Reason was Franklin's guide in life, making him an exemplar of the Enlightenment values and spirit that would characterize the young American Republic. But Reason was not Franklin's sole value. Utility, honesty, service, knowledge, and creativity—these were also among Franklin's core values. They shaped his life, and the Autobiography is the story of that shaping. "His Autobiography is in many ways," as Michael Zuckerman observes, "an account of the means by which he cultivated his own benevolence."
This formative role that values played in Franklin's life is evident across the spectrum of his activities, but most especially in his interpersonal relations. "Truth, sincerity, and integrity in dealings between man and man," Paul Guyer argues, guided Franklin's dealings with others in business, civic life, government, diplomacy, and his personal life.
Some historians have argued that this picture of Franklin as virtuous and self-critical is merely an image that he labored consciously and assiduously to fabricate during his lifetime. There can be little doubt that self-promotion and personal reinvention were among Franklin's strongest skills. Yet are these faults, if employed for public purposes? Nothing was more central to the Enlightenment values of reason and individual self-determination than that all individuals freely choose for themselves that which they would become. Depending on the direction such self-determination takes, we will admire or criticize individual examples of personal invention and reinvention. As Franklin noted with his characteristically pointed wit: "A man wrapped up in himself makes a very small bundle."
Throughout his life, Franklin carried on a rich, consequential, and increasingly frank dialogue with himself concerning his own successes and mistakes. His is a life that models the kind of self-questioning and self-creation that goes on in Penn's classrooms, College Houses, and coffeehouses, day in and day out. His is the kind of self-criticism and self-understanding that is at the core of socially responsible and creative living.
Choice, Challenge, and Commitment
One of the most remarkable and admirable features of Franklin, which distinguishes him from both moralizers and practitioners of his day and ours, was that he understood that choosing an admirable future is not enough. After the choice, the hard work begins. This, too, is an experience that awaits you here at Penn and in later life.
Franklin understood that the distance between good intentions and reality is the measure of one's life. It is not easy to commit yourself to this or that system of values. Yet how much harder is it to act effectively in accord with your values over the course of your lifetime? As early as age twenty, Franklin made periodic self-evaluation and self-criticism a regular feature of his life, so much so that Walter Isaacson calls him "the patron saint of self-improvement guides." Franklin measured his progress against his earlier choices, reconfirmed or modified his choices, and redoubled his efforts to act in accordance with his values.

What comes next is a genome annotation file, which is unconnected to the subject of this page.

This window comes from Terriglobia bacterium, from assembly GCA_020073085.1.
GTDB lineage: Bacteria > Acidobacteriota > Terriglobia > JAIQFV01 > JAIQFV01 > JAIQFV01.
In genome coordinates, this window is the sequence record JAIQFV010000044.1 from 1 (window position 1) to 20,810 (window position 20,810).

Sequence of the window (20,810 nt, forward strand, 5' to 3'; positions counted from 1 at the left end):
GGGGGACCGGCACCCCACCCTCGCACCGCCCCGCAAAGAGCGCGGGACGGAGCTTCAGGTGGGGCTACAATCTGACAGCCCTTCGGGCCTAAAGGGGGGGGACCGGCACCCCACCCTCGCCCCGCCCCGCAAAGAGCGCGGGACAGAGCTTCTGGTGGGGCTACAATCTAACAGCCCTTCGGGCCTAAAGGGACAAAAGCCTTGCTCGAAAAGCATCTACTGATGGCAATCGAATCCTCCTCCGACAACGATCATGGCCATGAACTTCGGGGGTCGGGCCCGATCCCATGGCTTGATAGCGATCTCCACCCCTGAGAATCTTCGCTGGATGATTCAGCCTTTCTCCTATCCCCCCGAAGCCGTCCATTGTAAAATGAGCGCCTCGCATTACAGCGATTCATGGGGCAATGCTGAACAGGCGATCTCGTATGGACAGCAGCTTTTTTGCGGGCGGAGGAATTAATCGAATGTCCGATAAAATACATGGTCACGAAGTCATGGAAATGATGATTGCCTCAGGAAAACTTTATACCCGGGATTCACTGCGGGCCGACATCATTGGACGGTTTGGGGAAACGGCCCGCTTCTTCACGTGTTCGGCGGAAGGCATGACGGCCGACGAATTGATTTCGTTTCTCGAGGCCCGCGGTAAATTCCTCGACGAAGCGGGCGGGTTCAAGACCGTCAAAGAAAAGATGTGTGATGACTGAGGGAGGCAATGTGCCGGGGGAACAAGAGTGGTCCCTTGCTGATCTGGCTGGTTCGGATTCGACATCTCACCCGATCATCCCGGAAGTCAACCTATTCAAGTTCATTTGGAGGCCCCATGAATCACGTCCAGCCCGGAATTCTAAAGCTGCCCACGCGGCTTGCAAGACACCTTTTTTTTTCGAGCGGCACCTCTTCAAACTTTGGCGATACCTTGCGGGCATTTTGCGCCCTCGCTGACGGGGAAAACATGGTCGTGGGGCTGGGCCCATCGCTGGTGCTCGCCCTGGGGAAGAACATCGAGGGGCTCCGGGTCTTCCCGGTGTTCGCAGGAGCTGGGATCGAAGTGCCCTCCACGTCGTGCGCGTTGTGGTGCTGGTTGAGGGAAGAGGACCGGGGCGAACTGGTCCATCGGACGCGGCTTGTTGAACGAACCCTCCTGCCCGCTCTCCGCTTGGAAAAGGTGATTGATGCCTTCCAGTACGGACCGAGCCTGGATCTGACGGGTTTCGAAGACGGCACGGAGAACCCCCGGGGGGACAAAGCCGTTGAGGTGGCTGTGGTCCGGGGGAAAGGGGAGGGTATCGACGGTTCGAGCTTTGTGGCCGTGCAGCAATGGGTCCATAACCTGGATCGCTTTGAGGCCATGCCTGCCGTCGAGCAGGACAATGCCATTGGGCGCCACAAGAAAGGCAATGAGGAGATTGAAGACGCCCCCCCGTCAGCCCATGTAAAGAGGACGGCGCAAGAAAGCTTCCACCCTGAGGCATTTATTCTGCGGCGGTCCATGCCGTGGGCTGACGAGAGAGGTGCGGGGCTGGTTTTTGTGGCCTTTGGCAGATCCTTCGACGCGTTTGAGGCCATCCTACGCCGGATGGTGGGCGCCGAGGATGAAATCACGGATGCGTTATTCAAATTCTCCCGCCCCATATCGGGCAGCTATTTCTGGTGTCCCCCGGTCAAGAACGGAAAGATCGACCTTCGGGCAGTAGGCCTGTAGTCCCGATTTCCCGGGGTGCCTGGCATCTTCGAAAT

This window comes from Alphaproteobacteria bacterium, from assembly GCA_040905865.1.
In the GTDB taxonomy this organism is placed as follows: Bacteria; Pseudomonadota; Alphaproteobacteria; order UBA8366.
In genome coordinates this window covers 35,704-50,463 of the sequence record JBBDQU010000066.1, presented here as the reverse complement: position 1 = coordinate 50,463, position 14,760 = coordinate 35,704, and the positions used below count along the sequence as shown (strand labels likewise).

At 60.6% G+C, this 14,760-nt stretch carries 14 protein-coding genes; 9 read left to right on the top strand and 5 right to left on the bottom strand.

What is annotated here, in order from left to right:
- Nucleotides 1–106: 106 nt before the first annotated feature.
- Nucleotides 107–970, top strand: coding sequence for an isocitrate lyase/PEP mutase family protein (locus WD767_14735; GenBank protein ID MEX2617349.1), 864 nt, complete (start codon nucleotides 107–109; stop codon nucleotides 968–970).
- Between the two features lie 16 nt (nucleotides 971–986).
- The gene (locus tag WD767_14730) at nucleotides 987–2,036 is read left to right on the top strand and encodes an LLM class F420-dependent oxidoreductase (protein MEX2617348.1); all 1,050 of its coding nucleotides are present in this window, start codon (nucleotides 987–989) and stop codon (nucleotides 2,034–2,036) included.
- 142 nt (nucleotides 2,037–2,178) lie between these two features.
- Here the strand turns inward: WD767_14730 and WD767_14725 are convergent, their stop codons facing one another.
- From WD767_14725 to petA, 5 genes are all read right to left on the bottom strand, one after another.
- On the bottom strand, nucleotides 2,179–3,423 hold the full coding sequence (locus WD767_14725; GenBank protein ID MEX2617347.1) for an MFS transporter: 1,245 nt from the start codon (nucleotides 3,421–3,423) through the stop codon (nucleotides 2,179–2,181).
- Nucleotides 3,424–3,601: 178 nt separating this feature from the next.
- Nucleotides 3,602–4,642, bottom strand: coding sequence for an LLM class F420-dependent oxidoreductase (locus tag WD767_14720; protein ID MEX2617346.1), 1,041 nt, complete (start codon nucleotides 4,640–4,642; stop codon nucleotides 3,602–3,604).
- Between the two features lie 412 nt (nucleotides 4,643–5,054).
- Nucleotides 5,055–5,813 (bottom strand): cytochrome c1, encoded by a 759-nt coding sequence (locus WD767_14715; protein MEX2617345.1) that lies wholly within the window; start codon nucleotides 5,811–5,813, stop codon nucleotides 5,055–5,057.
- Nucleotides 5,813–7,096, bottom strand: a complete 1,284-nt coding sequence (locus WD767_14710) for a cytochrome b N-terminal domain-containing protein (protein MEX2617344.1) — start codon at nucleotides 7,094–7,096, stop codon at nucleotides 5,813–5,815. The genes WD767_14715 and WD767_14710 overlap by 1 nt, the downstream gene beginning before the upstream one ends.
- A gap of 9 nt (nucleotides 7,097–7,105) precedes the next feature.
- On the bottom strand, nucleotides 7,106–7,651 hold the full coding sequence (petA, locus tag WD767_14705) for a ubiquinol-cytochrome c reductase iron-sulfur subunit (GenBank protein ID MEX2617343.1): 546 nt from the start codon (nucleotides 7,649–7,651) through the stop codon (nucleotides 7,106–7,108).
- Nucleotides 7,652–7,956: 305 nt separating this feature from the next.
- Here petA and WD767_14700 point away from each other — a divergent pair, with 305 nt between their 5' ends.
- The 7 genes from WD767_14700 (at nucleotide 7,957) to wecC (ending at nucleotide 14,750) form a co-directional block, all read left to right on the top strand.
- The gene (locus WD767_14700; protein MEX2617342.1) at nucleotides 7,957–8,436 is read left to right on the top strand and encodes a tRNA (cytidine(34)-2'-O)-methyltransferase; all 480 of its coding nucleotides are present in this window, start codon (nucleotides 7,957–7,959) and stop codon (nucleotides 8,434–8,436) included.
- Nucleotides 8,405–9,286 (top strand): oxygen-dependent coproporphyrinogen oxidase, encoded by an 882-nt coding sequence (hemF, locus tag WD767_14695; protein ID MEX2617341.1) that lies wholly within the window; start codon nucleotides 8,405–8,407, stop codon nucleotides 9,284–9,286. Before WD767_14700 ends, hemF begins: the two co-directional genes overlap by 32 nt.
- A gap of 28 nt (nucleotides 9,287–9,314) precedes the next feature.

As Franklin's university, Penn institutionally engages in a similar process. We set strategic goals. We dedicate our best efforts to reaching them. We periodically measure our progress and critically examine our results. We correct our course, and recommit ourselves to our most basic ideals. We do this as individuals, as scholars and scientists, as a University, and as a community. We try never to let our failures dissuade us from our values—nothing worth doing is done easily. Above all, we resist becoming complacent with success. Whether facing short-term failure or success, there is always much more to be done.
Franklin played the game of chess throughout his life, and he saw it as a useful model from which to learn foresight, circumspection, and caution, but above all persistence: "And, lastly, we learn by chess the habit of not being discouraged by present bad appearances in the state of our affairs, the habit of hoping for a favorable change, and that of persevering."
Franklin's lifelong effort at self-improvement aimed not only at successful self-presentation, but also at the ideal of true merit or virtue. This ideal is precisely the goal that Franklin enunciated for a Penn education. "True merit," Franklin wrote, consists in "an inclination join'd with an ability to serve mankind, one's country, friends, and family; which ability is (with the blessing of God) to be acquired or greatly increased by true learning; and should indeed be the great aim and end of all learning."
True merit is, in the spirit of the Penn Compact, the continuing task of this University and all who work, study, and live within its confines. I welcome you with the utmost of pleasure and the highest of expectations to our Penn fellowship of learning, self-improvement, and worldly success. And I invite you to begin your personal journey here, in the Autobiography of Benjamin Franklin.